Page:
The FOP-DFMs 810 use virtual leaky buckets to implement the monitoring functions. A “leaky bucket” checks whether traffic conforms to a desired maximum sustained rate and burst size, or shapes traffic so that it does conform to a desired max sustained rate and burst size. Whenever a data unit is transmitted toward a downstream queue, the leaky bucket is “filled” by a quantity corresponding to the length by which the packet will increase the queue length. The bucket also “leaks” (or “drains” or “drips”) at a controlled rate corresponding to the rate at which packets are expected to depart from queue. The drip rate need not correspond to actual packet departures, but typically the actual packet departure rate average over some period of time matches the average leak rate of the leaky bucket, and the deviation between the two at any given point in time is bounded. The leak rate may be closed loop, in the sense that it is responsive in some way to actual packet departures from the queue. Alternatively, it may be open loop, in the sense that the leak rate is generated independently from the actual departures, but designed to match in some sense the actual departure rate anyway. When the leaky bucket reaches a “high water mark” fill level, corresponding to a queue length beyond which the transmission of additional packets toward the queue risks queue overflow, some action is taken, such as withholding additional packets or marking them as “non-conforming” and subject to being dropped in the event of downstream congestion. When the fill level falls to a “low water mark”, normal operation resumes. The high and low water marks may be equal or unequal in various embodiments, and can be fixed or dynamic in various embodiments. In embodiments herein, new packets being sent toward the queue are accounted for by adding to the leaky bucket fill level, while packet departures from the queue are accounted for by lowering the leaky bucket fill level. Other implementations can of course use the opposite convention. Additionally, leaky buckets often are implemented with a counter corresponding to the fill level, although that is by no means the only way to implement a leaky bucket. In embodiments herein, increases in the fill level of the bucket are represented as increases in the count, and decreases in the fill level are represented as decreases in the count. Again, other implementations can use the opposite convention. More generally, therefore, it can be said that packets entering a flow change a count in one direction, and packets leaving the flow change the count in the opposite direction.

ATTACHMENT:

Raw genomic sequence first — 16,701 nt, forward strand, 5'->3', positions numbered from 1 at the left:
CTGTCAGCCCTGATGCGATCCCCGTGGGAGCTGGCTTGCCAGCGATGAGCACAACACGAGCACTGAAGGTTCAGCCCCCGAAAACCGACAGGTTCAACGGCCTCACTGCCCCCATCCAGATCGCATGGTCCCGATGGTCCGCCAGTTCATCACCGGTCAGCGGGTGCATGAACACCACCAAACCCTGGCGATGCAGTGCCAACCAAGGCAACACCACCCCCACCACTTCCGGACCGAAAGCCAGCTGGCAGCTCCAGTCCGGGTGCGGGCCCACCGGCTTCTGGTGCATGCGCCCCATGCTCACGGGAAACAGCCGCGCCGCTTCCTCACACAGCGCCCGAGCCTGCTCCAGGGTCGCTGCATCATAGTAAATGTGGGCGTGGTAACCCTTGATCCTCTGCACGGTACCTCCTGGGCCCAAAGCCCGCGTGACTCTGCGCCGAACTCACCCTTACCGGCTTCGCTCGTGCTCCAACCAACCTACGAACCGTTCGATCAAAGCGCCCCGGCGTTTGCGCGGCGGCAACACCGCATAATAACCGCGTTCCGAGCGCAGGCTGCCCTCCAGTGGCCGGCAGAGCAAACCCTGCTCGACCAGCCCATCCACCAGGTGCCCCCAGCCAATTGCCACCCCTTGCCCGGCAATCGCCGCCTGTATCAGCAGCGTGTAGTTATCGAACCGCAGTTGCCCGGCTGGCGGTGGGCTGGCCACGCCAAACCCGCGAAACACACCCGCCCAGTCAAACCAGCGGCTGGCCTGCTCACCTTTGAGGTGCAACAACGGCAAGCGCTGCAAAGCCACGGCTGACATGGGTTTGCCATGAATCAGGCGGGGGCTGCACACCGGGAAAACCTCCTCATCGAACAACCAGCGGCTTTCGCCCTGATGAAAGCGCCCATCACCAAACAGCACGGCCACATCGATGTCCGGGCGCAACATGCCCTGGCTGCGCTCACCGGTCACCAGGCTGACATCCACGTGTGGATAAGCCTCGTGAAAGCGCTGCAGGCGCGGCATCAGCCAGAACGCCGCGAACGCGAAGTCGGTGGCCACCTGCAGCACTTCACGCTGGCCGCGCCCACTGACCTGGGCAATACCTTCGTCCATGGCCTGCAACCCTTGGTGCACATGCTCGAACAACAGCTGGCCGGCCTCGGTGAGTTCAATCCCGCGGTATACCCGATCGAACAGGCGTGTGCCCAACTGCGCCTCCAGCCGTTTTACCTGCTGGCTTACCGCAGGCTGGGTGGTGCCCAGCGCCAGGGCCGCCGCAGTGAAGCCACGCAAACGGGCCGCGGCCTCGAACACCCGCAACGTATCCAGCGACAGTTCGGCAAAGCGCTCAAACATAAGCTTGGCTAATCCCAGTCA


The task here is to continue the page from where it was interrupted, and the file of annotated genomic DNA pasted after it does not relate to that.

The FOP-DFMs 810 use the leaky buckets not for approximating the length of a queue, but for approximating average bandwidth utilization of microbundles. They do not correspond individually to individual physical downstream queues, and do not attempt to represent or predict the length of any physical downstream queue. They differ from conventional leaky buckets also because they are virtual, in the senses described previously with respect to